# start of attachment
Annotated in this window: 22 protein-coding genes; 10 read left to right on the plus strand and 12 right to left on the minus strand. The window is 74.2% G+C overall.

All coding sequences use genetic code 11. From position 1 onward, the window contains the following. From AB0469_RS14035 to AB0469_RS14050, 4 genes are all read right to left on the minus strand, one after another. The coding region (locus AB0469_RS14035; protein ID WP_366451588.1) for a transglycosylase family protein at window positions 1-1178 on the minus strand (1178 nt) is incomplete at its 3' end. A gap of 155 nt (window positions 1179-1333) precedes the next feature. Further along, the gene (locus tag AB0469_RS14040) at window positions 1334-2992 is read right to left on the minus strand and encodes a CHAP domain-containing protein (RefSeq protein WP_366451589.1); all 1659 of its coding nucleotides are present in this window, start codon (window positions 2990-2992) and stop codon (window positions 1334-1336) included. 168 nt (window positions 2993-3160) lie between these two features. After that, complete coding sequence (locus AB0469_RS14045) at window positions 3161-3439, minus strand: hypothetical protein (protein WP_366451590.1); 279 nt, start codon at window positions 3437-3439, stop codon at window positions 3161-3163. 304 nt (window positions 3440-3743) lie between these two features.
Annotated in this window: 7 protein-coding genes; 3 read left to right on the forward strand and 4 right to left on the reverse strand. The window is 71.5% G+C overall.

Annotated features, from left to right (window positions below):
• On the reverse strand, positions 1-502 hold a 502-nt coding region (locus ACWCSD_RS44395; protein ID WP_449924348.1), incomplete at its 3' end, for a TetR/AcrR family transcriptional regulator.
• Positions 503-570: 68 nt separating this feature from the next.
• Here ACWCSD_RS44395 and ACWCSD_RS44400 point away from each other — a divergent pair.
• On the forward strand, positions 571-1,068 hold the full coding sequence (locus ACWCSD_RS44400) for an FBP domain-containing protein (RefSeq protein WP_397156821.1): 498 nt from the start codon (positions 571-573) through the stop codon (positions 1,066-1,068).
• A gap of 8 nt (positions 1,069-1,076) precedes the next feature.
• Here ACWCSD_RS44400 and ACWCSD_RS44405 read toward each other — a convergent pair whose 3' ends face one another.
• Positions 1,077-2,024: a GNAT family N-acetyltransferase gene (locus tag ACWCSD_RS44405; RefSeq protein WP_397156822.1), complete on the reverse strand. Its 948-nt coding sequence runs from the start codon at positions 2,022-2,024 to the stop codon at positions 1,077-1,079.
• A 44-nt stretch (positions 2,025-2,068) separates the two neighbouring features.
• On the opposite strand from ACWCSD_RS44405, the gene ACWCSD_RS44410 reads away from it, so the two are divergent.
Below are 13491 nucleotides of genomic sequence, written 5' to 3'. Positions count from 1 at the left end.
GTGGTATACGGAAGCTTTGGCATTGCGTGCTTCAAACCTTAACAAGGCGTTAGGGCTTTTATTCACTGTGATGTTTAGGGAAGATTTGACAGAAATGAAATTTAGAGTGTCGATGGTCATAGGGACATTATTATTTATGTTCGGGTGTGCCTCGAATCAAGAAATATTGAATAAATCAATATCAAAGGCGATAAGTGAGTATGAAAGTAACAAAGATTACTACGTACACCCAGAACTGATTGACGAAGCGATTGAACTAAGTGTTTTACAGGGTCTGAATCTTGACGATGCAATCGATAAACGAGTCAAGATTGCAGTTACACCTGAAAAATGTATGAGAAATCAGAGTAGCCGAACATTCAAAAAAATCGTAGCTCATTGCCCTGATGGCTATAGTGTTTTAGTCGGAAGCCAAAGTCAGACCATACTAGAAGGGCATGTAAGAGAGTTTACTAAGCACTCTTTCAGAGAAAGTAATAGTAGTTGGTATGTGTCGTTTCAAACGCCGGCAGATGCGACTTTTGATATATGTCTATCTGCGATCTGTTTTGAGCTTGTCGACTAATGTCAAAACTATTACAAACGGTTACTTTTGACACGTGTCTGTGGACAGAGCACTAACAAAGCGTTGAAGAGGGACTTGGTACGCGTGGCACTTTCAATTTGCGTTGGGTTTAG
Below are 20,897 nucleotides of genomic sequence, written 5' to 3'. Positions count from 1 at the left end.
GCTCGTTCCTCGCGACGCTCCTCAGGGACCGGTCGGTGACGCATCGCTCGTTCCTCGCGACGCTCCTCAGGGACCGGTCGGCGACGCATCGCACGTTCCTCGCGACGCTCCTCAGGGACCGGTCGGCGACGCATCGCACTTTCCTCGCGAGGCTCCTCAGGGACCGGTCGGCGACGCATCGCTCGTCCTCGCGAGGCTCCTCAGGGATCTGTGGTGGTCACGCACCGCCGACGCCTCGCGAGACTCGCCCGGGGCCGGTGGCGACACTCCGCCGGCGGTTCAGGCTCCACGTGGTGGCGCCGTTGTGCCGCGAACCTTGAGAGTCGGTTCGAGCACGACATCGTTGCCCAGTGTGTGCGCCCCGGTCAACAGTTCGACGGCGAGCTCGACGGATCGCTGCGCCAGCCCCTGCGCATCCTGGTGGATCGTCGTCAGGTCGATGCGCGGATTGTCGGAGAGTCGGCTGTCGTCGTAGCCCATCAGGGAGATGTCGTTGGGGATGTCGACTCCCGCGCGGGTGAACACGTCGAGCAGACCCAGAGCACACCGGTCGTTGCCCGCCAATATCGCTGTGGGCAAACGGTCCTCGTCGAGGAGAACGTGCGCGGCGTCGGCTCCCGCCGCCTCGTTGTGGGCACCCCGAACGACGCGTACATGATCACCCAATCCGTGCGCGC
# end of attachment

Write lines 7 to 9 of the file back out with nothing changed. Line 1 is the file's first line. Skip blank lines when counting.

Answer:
• Here ACWCSD_RS44395 and ACWCSD_RS44400 point away from each other — a divergent pair.
• On the forward strand, positions 571-1,068 hold the full coding sequence (locus ACWCSD_RS44400) for an FBP domain-containing protein (RefSeq protein WP_397156821.1): 498 nt from the start codon (positions 571-573) through the stop codon (positions 1,066-1,068).
• A gap of 8 nt (positions 1,069-1,076) precedes the next feature.